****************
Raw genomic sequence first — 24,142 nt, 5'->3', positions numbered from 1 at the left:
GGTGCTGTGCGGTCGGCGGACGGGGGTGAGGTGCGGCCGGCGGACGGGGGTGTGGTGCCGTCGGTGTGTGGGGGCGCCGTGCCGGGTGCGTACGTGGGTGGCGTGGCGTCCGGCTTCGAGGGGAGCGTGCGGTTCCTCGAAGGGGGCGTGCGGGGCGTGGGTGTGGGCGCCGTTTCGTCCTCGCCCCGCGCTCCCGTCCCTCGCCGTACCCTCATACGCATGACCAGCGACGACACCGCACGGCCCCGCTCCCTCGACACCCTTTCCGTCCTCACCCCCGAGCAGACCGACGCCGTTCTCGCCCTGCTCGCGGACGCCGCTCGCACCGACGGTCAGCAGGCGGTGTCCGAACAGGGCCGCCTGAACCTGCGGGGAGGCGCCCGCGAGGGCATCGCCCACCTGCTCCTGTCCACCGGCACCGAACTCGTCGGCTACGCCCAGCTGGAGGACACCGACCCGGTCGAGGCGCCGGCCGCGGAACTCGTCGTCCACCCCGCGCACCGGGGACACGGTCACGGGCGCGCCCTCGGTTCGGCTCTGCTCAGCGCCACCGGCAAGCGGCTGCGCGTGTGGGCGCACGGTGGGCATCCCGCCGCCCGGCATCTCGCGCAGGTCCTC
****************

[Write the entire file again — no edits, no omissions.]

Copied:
Raw genomic sequence first — 24,142 nt, 5'->3', positions numbered from 1 at the left:
GGTGCTGTGCGGTCGGCGGACGGGGGTGAGGTGCGGCCGGCGGACGGGGGTGTGGTGCCGTCGGTGTGTGGGGGCGCCGTGCCGGGTGCGTACGTGGGTGGCGTGGCGTCCGGCTTCGAGGGGAGCGTGCGGTTCCTCGAAGGGGGCGTGCGGGGCGTGGGTGTGGGCGCCGTTTCGTCCTCGCCCCGCGCTCCCGTCCCTCGCCGTACCCTCATACGCATGACCAGCGACGACACCGCACGGCCCCGCTCCCTCGACACCCTTTCCGTCCTCACCCCCGAGCAGACCGACGCCGTTCTCGCCCTGCTCGCGGACGCCGCTCGCACCGACGGTCAGCAGGCGGTGTCCGAACAGGGCCGCCTGAACCTGCGGGGAGGCGCCCGCGAGGGCATCGCCCACCTGCTCCTGTCCACCGGCACCGAACTCGTCGGCTACGCCCAGCTGGAGGACACCGACCCGGTCGAGGCGCCGGCCGCGGAACTCGTCGTCCACCCCGCGCACCGGGGACACGGTCACGGGCGCGCCCTCGGTTCGGCTCTGCTCAGCGCCACCGGCAAGCGGCTGCGCGTGTGGGCGCACGGTGGGCATCCCGCCGCCCGGCATCTCGCGCAGGTCCTC